Bad Faith Auto Insurance Claims
Being involved in a motor vehicle accident is emotionally and financially draining. Dealing with an insurance company that fails to act in good faith to honor your insurance policy makes the situation much worse. Sometimes, the insurance company’s desire to maximize their profits leads them to think of you only as a number.
What Constitutes A Bad Faith Claim?
Your insurance company owes you a duty of good faith and fair dealing. It can be incredibly frustrating when an insurance company fails to conduct a thorough investigation into your claim in a timely fashion or fails to pay you the full value of the claim. The way you fight this is by filing a bad faith claim against your insurance company.
Issues of fair compensation are at the heart of all bad faith claims. This may take the form of deceptive practices on the part of your agent, intentionally misleading you or giving an unfair interpretation of your coverage. Sometimes insurance companies will simply deny their contractual obligation to you without giving you a justification for denying your claim. When your insurance company fails to honor your policy, we are here to help.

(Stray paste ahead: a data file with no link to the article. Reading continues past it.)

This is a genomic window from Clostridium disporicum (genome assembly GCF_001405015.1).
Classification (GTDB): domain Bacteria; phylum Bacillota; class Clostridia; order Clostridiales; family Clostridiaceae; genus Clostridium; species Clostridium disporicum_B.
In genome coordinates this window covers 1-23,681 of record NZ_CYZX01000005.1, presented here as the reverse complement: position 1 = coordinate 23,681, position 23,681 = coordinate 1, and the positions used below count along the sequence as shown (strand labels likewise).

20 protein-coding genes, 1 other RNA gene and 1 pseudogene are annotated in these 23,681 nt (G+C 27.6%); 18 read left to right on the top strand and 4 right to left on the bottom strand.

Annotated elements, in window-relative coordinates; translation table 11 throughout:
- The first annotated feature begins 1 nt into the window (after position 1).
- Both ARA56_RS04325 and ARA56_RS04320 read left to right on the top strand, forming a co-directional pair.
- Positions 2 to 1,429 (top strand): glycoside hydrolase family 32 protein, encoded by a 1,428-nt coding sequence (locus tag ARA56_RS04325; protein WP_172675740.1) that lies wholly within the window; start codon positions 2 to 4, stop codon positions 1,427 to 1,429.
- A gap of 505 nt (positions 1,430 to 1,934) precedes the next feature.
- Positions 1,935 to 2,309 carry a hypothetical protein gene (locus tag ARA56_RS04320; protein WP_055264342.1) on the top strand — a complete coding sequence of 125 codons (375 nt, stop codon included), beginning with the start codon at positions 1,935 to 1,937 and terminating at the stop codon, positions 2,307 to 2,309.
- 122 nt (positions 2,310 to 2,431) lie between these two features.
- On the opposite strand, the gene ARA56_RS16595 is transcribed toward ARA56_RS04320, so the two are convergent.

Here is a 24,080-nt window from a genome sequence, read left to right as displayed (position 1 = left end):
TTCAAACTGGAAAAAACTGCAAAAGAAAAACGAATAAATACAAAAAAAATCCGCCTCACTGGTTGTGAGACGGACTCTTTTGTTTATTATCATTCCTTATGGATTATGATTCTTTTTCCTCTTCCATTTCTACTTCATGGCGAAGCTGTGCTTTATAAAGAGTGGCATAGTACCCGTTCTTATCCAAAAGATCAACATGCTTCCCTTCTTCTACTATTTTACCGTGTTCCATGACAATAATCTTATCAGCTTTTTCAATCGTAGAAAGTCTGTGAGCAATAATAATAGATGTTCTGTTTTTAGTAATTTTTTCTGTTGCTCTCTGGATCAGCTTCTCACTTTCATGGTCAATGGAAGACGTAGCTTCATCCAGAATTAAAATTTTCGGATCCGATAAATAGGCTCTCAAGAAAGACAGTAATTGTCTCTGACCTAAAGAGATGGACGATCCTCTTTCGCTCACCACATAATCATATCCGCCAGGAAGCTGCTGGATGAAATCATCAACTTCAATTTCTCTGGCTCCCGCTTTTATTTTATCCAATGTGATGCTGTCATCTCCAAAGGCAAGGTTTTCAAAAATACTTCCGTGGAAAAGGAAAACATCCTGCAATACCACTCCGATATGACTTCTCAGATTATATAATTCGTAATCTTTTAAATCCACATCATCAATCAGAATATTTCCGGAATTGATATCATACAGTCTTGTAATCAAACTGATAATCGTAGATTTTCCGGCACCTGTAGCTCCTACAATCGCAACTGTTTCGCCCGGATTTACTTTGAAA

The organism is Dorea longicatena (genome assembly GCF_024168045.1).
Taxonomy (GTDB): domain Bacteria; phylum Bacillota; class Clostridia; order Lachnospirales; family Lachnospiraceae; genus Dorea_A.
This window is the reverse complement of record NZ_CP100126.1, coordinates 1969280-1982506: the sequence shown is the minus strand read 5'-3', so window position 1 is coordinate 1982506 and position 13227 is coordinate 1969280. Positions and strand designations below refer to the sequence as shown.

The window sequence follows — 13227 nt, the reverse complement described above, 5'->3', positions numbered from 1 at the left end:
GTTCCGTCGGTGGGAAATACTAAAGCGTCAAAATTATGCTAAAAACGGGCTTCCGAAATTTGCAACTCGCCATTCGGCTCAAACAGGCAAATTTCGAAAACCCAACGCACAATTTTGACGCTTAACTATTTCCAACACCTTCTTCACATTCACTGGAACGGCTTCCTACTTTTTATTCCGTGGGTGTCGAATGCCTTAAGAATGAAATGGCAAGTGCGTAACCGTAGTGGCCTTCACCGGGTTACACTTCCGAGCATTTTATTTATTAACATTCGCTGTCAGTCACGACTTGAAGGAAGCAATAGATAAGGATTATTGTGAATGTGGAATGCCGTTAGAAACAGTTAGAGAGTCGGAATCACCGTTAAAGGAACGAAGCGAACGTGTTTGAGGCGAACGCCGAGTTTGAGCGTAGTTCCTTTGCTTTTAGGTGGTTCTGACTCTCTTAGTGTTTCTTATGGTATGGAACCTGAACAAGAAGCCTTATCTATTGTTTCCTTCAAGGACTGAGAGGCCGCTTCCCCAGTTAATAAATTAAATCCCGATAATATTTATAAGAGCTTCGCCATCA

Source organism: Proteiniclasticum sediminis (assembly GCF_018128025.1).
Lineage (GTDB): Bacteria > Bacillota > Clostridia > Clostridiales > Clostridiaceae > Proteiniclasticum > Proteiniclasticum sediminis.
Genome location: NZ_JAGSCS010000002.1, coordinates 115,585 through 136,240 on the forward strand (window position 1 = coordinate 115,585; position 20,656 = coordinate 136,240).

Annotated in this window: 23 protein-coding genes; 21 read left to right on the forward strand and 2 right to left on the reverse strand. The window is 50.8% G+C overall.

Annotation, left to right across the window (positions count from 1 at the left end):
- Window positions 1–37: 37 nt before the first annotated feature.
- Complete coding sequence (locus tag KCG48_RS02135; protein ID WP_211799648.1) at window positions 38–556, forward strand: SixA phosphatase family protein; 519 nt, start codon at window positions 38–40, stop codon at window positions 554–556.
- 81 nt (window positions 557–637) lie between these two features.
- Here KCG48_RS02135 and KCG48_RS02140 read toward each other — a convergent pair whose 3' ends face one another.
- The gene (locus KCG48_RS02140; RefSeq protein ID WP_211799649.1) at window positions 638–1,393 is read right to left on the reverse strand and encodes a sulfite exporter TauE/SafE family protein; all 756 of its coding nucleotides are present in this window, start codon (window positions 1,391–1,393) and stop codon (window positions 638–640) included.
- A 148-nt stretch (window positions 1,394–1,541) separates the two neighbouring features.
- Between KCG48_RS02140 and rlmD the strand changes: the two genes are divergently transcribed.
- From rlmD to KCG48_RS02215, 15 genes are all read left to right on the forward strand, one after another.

Filing A Bad Faith Claim
There are three parts to filing a bad faith claim. First, you must prove that the terms of your contract require your insurance company to pay. Next, you must prove that details of your claim qualify for coverage under the terms of your contract. The last step is to prove the insurance company acted in bad faith. The types of compensation you can pursue include:
- The legitimate value of your claim
- Expenses related to hiring a lawyer
- Punitive damages (in cases of fraud, malice or oppression)
Punitive damages are meant to punish the insurance company and set an example to prevent other insurance companies from acting in bad faith. In Nevada, punitive damages are added after you have been compensated for your actual expenses.